NYU Arts & Science is mourning the loss of Michael “Mick” Moloney, Global Distinguished Professor of Irish Studies and Professor of Music, who passed away on July 27, 2022.
A lauded Irish musician, Moloney was also a foremost historian of Irish and Irish-American music and popular culture. He held a Ph.D. in folklore and folklife from the University of Pennsylvania. In addition to teaching at NYU (for which he won a Golden Dozen Award in 2008), Moloney served as artistic director for major tours, advised on festivals and concerts, and produced and performed on more than 70 albums.
In 1999, Moloney was awarded a National Heritage Fellowship, the United States Government’s highest honor in the folk and traditional arts.
President of Ireland Michael D. Higgins, who in 2013 presented Moloney with a Presidential Distinguished Service Award for exceptional contributions as a folklorist, musician and scholar said, "Mick made his love of music an integral part of his life’s work, and his generosity of spirit in sharing his talents and passion for Irish music and culture will live on as part of his deep legacy.”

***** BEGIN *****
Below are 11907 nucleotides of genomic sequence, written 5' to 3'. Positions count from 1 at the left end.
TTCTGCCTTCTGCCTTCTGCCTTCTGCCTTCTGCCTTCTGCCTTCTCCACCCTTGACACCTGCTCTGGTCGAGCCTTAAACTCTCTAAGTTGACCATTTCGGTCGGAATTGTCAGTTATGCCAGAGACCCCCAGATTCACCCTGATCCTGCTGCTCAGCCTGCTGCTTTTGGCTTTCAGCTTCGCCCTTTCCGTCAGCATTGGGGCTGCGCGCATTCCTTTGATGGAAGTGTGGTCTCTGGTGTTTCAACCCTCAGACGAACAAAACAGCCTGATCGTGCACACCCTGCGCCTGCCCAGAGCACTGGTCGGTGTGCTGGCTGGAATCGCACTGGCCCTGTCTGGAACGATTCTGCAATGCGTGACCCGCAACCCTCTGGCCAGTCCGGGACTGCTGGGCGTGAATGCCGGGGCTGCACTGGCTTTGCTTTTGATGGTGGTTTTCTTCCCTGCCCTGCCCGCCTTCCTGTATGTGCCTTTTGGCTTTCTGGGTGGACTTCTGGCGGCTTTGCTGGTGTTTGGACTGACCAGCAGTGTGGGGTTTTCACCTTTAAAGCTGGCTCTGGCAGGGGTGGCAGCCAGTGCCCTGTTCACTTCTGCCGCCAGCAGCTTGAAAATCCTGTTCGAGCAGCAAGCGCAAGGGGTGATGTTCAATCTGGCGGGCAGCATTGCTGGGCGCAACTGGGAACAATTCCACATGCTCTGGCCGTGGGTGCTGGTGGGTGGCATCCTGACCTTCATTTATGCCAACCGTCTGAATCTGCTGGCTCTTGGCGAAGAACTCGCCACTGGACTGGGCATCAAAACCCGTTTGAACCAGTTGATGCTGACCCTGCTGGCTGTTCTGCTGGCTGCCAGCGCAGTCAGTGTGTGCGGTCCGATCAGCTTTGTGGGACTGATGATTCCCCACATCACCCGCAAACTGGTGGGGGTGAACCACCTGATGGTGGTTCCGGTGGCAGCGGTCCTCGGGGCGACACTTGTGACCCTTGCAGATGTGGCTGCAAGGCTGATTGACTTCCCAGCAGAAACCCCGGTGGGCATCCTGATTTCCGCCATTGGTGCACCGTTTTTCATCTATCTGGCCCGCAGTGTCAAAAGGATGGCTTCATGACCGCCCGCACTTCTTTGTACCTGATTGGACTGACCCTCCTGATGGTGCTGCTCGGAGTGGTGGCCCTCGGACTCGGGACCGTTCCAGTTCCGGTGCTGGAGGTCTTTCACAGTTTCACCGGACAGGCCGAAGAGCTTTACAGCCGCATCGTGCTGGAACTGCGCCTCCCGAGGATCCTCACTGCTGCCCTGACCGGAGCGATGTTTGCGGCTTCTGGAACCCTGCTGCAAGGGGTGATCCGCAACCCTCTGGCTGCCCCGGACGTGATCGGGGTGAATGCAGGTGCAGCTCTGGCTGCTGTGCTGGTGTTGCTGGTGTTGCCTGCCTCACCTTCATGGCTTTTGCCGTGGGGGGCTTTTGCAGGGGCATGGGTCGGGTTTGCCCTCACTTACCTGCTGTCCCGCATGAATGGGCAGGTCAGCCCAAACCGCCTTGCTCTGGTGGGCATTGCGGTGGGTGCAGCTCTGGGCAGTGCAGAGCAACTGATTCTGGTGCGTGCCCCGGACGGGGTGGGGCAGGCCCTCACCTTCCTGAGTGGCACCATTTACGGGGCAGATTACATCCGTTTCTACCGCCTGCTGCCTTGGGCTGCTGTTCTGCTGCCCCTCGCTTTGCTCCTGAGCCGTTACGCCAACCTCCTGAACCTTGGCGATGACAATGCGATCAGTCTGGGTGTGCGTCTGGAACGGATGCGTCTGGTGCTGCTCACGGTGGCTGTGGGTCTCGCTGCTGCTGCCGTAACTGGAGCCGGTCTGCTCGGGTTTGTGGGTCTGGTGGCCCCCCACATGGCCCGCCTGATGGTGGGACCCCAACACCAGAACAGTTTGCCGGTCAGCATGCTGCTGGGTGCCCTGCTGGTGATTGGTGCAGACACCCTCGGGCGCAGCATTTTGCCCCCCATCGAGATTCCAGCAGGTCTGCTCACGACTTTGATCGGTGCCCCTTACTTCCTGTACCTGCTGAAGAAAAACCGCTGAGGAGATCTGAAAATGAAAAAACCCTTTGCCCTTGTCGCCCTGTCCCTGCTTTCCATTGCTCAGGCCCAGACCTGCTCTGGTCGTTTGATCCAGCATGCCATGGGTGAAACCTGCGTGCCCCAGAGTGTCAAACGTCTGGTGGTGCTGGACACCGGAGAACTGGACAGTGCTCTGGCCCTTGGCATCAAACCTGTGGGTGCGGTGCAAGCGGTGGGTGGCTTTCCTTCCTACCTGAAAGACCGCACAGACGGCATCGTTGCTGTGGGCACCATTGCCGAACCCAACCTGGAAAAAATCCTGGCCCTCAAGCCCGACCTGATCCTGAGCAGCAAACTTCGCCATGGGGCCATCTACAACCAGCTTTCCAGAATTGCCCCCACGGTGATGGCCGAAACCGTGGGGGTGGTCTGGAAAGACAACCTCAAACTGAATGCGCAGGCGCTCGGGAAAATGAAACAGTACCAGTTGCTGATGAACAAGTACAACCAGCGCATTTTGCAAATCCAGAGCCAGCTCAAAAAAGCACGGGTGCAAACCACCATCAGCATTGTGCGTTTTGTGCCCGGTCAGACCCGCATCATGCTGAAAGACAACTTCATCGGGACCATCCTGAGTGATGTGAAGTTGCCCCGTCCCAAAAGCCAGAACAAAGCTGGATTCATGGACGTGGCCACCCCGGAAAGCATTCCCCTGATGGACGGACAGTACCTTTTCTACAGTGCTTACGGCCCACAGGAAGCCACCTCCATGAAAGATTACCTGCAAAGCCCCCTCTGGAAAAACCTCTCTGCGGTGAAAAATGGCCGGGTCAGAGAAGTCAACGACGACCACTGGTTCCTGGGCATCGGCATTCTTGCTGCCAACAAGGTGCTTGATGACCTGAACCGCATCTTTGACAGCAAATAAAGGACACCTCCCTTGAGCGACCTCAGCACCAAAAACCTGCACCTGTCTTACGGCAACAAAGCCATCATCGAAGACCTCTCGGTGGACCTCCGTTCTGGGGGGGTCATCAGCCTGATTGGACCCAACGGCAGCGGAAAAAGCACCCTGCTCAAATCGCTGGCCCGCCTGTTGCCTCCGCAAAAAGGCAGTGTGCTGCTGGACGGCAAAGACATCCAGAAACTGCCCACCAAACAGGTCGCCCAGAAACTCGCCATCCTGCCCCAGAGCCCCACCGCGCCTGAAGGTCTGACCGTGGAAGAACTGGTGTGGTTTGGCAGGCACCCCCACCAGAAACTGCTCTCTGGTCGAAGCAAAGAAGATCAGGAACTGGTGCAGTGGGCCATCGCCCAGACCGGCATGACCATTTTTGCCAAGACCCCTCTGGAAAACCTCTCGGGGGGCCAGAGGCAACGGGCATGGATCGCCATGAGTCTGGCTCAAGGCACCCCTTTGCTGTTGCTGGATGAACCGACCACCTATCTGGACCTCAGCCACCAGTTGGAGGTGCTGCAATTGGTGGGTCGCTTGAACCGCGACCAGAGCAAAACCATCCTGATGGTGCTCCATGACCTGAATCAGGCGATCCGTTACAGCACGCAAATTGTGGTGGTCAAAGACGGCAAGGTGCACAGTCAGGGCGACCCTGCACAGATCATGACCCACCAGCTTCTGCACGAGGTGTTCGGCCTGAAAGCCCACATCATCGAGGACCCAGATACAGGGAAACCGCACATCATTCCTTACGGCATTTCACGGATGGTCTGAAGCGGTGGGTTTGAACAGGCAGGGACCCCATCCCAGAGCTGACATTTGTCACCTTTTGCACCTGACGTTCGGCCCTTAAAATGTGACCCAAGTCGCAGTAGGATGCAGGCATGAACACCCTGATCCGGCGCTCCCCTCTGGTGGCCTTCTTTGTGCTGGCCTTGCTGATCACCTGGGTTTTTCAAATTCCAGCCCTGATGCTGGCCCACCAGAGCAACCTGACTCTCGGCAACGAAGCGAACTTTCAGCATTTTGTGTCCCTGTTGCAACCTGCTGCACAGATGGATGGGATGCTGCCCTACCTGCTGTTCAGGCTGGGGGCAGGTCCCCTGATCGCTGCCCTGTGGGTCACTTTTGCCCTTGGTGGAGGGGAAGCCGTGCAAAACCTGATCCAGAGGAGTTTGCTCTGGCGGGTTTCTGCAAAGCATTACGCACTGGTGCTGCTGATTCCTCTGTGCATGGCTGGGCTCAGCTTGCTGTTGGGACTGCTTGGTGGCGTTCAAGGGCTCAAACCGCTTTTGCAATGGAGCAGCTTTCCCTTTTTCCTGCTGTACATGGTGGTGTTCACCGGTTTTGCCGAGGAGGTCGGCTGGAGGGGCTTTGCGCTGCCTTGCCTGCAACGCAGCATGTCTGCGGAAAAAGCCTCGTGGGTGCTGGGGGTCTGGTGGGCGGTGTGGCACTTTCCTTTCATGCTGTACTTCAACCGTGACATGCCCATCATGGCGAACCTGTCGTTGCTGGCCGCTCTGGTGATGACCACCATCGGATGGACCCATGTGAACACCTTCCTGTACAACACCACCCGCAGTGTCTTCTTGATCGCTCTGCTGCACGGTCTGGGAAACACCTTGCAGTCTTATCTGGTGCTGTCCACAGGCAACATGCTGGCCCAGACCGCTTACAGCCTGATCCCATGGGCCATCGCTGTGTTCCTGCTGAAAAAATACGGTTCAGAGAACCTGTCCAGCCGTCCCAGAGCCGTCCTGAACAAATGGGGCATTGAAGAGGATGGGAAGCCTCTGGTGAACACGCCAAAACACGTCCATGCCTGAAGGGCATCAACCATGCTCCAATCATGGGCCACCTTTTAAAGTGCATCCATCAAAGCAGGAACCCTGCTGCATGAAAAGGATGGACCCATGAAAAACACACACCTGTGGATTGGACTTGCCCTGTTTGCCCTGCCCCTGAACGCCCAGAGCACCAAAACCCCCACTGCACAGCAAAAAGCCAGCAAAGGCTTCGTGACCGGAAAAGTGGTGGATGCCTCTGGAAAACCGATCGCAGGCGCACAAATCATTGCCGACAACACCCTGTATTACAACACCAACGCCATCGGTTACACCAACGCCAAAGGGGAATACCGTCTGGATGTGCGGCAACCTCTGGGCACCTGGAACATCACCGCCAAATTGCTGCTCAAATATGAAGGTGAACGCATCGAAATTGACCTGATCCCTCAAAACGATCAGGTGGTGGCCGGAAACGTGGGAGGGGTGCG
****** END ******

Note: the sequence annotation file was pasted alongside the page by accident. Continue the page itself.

In an article for Irish Central, Ted Smyth, Chairman of Glucksman Ireland House at NYU Arts & Science noted the “critical loss to Ireland, to Irish America and to Irish music worldwide. A great flame of musical joy and friendship has been extinguished. Mick was unfailingly generous in sharing his many talents, only last weekend playing to large crowds at the Maine Celtic Festival in Belfast, including patiently encouraging the young musicians who attended. Mick’s public lectures at Glucksman Ireland House were always packed. Although we’ve been friends for decades, I had the pleasure only recently of taking his History of Irish American Music MA class at NYU, relishing Mick’s immense love of research, his inclusivity, his humanity, and his talent for teaching. After class, Mick was always happy to join students for a cuppa tea at a local hostel.”
Kevin Kenny, Director of Glucksman Ireland House said: “Mick Moloney was one of a kind: a brilliant performer, the leading chronicler of Irish and Irish American music, a gifted scholar and teacher, and a wonderful colleague and storyteller. I knew Mick as a colleague and a friend for twenty-five years, both at NYU and in the wider Irish diasporic community. I treasure many memories of our time together, but what I will always remember most is Mick's generosity, his erudition, and his serenity when playing the banjo or the mandolin. As we put it in the Irish language, ní bheidh a leithéid ann arís — there will never be the likes of him again.”